Eddie Jordan didn't graduate from Rutgers

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Eddie Jordan didn't graduate from Rutgers

NEW BRUNSWICK, N.J. -- New Rutgers basketball coach Eddie Jordan is not a graduate of the university as the school had claimed, another embarrassment for an athletic program still smarting from the firing of previous coach Mike Rice.

Jordan's biography on the athletic department's website says he earned a degree in health and physical education in 1977. But the registrar's office at the university says the former NBA player and coach never graduated from Rutgers, though he earned 103 credit hours from 1973 to 1985.

The degree discrepancy was first reported Friday by the sports website Deadspin, resulting in an admission of error later in the day.

A statement released by the athletic communications office said: "While Rutgers was in error when it reported that Eddie Jordan had earned a degree from Rutgers University, neither Rutgers nor the NCAA requires a head coach to hold a baccalaureate degree."

A second statement from the university also defended the Scarlet Knights' new coach.

"His athletic skills and leadership and his professional accomplishments have been a source of pride for Rutgers for more than three decades," it said. "We are excited to have him as our men's basketball coach, and we look forward to many winning seasons."

Jordan was hired last month to replace Rice, who was fired after video was made public showing him kicking and shoving players and yelling obscenities and anti-gay slurs at them. Two university administrators resigned over the scandal.

In an interview with ESPN, Jordan said he failed to get his diploma when he did not register properly, but he maintained that he completed his degree after his NBA career ended in 1984.

"Some of the professors are still around and some are gone but they all know I was in class and did my work," Jordan said. "There was arrogance on my part when I was told I didn't register right and then I left to (coach at) Old Dominion. I was told my classes were never recorded. I saw a transcript. I will have to find it. I was there and I completed the work. My professors that are still there know that. That's it."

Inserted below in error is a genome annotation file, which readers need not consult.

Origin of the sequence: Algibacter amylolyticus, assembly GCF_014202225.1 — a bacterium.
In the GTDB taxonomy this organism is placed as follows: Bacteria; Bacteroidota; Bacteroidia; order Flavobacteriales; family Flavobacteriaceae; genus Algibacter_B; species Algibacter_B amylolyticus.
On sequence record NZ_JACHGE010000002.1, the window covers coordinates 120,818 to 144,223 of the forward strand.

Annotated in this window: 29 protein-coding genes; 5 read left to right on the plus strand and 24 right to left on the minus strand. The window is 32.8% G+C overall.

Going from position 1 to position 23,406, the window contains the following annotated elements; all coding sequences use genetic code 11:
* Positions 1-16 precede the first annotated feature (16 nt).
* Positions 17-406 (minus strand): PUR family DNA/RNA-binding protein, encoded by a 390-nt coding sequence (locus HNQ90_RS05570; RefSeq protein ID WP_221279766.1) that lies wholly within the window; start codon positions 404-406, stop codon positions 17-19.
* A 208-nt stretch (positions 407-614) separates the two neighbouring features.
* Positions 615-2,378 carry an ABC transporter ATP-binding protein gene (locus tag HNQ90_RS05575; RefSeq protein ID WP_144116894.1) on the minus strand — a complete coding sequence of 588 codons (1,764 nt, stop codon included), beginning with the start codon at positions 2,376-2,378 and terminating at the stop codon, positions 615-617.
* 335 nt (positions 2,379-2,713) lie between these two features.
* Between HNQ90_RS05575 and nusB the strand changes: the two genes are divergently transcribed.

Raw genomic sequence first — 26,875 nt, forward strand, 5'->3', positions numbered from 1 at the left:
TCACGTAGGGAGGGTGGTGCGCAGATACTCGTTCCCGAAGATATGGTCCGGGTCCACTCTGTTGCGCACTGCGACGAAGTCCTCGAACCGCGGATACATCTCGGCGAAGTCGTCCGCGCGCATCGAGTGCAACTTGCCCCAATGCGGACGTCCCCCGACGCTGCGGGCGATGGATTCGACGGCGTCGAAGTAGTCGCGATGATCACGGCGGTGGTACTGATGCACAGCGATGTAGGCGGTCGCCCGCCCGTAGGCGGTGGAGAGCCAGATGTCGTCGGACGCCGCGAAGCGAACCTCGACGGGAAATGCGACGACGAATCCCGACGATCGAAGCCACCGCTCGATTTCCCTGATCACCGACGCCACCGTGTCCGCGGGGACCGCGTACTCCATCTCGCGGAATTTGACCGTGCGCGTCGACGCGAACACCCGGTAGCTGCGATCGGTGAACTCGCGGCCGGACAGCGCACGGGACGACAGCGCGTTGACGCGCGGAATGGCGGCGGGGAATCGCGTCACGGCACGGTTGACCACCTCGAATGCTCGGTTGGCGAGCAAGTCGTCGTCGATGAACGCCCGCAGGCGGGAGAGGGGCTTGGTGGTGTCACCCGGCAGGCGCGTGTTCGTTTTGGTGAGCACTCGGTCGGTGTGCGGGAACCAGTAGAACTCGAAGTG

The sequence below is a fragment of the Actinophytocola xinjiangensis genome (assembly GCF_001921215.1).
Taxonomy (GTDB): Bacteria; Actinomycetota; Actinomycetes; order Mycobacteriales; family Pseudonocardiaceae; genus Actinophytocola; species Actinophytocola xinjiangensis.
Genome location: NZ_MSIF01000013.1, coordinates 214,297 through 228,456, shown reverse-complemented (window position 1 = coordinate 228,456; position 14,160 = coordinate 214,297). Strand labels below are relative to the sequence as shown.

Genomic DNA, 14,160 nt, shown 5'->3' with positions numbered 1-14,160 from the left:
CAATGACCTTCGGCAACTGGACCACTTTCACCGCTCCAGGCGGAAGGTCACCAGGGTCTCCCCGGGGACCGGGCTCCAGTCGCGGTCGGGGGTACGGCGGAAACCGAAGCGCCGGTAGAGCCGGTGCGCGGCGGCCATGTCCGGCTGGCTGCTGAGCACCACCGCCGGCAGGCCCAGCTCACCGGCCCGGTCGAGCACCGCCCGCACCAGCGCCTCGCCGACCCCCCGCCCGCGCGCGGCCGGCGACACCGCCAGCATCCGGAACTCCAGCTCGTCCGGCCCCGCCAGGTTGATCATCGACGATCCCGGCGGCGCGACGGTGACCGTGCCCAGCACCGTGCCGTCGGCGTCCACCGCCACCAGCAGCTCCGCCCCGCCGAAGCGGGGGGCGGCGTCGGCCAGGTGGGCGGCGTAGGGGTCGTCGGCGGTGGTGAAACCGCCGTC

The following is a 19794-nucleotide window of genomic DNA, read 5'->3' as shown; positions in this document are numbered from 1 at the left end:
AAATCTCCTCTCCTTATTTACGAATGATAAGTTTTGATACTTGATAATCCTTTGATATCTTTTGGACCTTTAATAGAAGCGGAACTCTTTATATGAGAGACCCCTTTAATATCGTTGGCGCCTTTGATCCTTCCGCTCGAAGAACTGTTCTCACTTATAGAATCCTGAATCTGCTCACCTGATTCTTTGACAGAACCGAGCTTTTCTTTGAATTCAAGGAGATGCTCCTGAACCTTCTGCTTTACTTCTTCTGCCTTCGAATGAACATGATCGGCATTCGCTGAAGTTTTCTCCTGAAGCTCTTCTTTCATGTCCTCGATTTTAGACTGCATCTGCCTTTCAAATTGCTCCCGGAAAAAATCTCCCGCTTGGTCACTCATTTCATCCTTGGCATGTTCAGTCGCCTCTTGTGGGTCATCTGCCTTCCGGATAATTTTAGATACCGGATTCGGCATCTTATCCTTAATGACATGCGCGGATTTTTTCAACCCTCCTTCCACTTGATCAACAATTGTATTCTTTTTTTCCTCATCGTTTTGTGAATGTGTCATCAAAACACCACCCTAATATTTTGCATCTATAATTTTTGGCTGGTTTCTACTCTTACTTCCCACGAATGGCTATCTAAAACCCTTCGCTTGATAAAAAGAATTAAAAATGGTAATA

Misstatements on coaches' resumes have occurred occasionally over the years, perhaps the most infamous example being when George O'Leary resigned as Notre Dame football coach five days after he was hired in 2001 when it turned out his claim of earning a master's degree in education was not true.

La Salle suffers demoralizing loss to struggling UMass

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La Salle suffers demoralizing loss to struggling UMass

AMHERST, Mass. -- Zach Lewis scored a career-high 37 points, including six three-pointers, and Massachusetts pulled away from La Salle 84-71 on Sunday to snap a three-game losing streak.

Lewis, whose 37-point effort was the best for any player in the Atlantic 10 this season, hit nine of his 16 field goal attempts overall and was a perfect 13-for-13 at the free throw line. Dejon Jarreau added 20 points and four three-ponters for UMass (14-15, 4-12).